M.S. IN HCI/d
CURRICULUM

About our Program

HCI and design have intermingled for decades, with more aesthetic and studio-based practices influencing technical labs and vice-versa. Our program accelerates this two-way relationship. As a result, HCI/d blends social science, creativity, and technology.

First Year

Fall Semester

Intro to HCI

3 Credits

As computing and connectivity have become ubiquitous, interactions and accomplishing tasks with technology become highly important. This course will be organized around a collection of readings and design projects concerned with applying human-computer interaction principles to the design, selection, and evaluation of interactive systems. The principles learned in foundations of HCI will help students in working with industry projects in Intro to HCI.

Instructor: Jeff Bardzell

Foundations of HCI

3 Credits

The goal of this course is to understand how technology and society evolved together, the relationship of humans, computers, interaction and technology. It introduces the main themes of HCI like interaction design, cognitive modeling, distributed cognition, computer-supported cooperative work.

Instructor: Hamid Ekbia

Meaning & Form in HCI

3 Credits

In this studio-based class, students will learn to look at design through the lens of aesthetics. You will learn why should you bring art to everything you design. Students will understand the notion and use of still digital imagery as a material of interaction design, as information and technology. Students will learn techniques of digital image making, methods of visual thinking, ethnography and diagrammatic reasoning..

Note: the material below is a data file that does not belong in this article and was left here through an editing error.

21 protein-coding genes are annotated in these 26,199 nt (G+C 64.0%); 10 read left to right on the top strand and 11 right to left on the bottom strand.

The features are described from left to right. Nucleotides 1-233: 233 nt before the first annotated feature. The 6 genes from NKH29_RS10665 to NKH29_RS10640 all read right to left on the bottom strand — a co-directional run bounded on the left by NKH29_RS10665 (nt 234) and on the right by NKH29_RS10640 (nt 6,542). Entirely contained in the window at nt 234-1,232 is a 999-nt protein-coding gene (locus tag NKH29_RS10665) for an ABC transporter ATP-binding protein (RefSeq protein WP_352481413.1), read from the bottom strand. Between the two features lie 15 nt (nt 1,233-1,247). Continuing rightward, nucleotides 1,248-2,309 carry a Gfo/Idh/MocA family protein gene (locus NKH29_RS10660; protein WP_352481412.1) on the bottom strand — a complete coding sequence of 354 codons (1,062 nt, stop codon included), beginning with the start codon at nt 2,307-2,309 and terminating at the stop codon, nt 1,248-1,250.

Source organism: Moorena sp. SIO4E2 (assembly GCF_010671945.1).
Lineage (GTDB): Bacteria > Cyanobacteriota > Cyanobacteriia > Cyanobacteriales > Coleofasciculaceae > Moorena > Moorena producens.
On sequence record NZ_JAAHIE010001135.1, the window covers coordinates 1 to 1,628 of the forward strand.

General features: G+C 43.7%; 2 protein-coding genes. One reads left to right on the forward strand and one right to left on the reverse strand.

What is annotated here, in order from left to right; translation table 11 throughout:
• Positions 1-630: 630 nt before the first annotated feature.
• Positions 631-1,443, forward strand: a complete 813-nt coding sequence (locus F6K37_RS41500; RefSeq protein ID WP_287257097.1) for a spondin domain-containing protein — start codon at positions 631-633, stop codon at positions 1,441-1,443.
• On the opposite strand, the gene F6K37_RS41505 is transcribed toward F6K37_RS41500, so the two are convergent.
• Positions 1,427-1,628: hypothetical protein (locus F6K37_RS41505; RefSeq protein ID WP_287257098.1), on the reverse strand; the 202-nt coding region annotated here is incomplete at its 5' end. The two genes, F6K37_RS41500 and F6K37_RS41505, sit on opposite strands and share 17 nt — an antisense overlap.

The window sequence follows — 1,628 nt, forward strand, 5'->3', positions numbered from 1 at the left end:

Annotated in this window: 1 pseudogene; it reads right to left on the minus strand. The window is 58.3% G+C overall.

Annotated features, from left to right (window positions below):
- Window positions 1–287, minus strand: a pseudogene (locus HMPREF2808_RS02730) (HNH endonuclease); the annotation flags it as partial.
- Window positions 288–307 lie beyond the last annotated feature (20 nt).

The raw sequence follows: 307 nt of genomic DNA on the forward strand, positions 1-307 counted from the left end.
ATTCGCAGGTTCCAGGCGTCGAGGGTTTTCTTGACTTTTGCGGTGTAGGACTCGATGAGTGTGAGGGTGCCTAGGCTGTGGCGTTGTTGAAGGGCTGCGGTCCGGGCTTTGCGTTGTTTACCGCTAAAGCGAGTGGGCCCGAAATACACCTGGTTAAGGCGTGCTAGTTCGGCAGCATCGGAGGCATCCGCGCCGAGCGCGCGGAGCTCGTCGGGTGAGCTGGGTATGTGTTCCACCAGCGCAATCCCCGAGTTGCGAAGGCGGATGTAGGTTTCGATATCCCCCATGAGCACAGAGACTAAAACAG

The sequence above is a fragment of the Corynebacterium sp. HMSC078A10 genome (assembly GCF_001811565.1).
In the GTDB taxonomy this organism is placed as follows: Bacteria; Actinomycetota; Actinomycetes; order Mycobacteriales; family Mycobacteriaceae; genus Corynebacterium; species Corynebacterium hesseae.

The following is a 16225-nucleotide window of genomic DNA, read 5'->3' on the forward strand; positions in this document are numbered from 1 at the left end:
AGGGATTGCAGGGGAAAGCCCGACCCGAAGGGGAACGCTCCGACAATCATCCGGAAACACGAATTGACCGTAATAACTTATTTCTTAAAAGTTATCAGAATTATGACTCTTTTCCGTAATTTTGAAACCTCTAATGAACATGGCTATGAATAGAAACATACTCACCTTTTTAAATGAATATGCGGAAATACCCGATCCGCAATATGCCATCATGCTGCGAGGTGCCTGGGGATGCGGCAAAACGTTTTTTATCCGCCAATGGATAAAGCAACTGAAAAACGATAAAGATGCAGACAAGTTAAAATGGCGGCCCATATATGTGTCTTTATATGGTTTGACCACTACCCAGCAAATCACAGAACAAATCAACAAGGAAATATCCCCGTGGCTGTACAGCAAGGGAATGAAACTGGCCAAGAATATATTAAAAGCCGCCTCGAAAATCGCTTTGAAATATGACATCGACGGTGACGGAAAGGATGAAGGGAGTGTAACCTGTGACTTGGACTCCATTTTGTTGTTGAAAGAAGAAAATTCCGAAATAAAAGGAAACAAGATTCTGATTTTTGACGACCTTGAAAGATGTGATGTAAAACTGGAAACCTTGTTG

Instructor: Eli Blevis

First Year

Spring Semester

Interaction Design Methods

3 Credits

The course introduces students to data collection and analysis techniques commonly used in Human Computer Interaction. Students will learn and practice both traditional human- centered design methods as well as newer methodologies from anthropology and the humanities to understand people’s uses of technological artifacts and the contexts in which these occur.

Instructor: Shaowen Bardzell

Elective (2)

6 Credits

Students select two electives offered at the university at the graduate level. They continue to focus on design skills, spend more time doing research, explore hobbies, or learn technical skills like programming, VR and AR. Students have the choice to select from hundreds of courses offered outside of Informatics.

Second Year

Fall Semester

Experience Design

3 Credits

Students will learn anthropological conceptualizations of human experience in relevant to recent HCI literature. They will examine design artifacts, from Japanese punk fashion to Chicago skyscrapers. They would critique these designs and sketch new ones based on them. Ultimately, they will develop experience prototypes & design an educational museum exhibit.

Instructor: Jeffrey Bardzell

Advance Prototyping

3 Credits

This course will focus on the construction of prototypes (breadth, depth, look, interaction, low/high, vertical/horizontal, serial/parallel, etc.) and learning how to synthesize different materials from academic papers, digital sensors, etc to communicate design ideations and concepts. Students learn to practice different prototype evaluation techniques.

Instructor: Norman Su

Capstone 1

3 Credits

The Capstone course represents the conclusion of the HCI/d professional Master’s program. In it, students pursue their own independent project, scaffolded by the course, including their peers. The Capstone is each student’s opportunity to show—themselves, their peers, and potential employers—what they are capable of, both in conception and in execution.

Instructor: Andy Hunsucker/Erik Stolterman/Norman Su

Second Year

Spring Semester

Capstone 2

3 Credits

The Capstone course represents the conclusion of the HCI/d professional Master’s program. In it, students pursue their own independent project, scaffolded by the course, including their peers. The Capstone is each student’s opportunity to show—themselves, their peers, and potential employers—what they are capable of, both in conception and in execution.

Instructor: Andy Hunsucker/Erik Stolterman/Norman Su

Elective (2)

6 Credits

Students select two electives offered at the university at the graduate level. They continue to focus on design skills, spend more time doing research, explore hobbies, or learn technical skills like programming, VR and AR. Students have the choice to select from hundreds of courses offered outside of Informatics.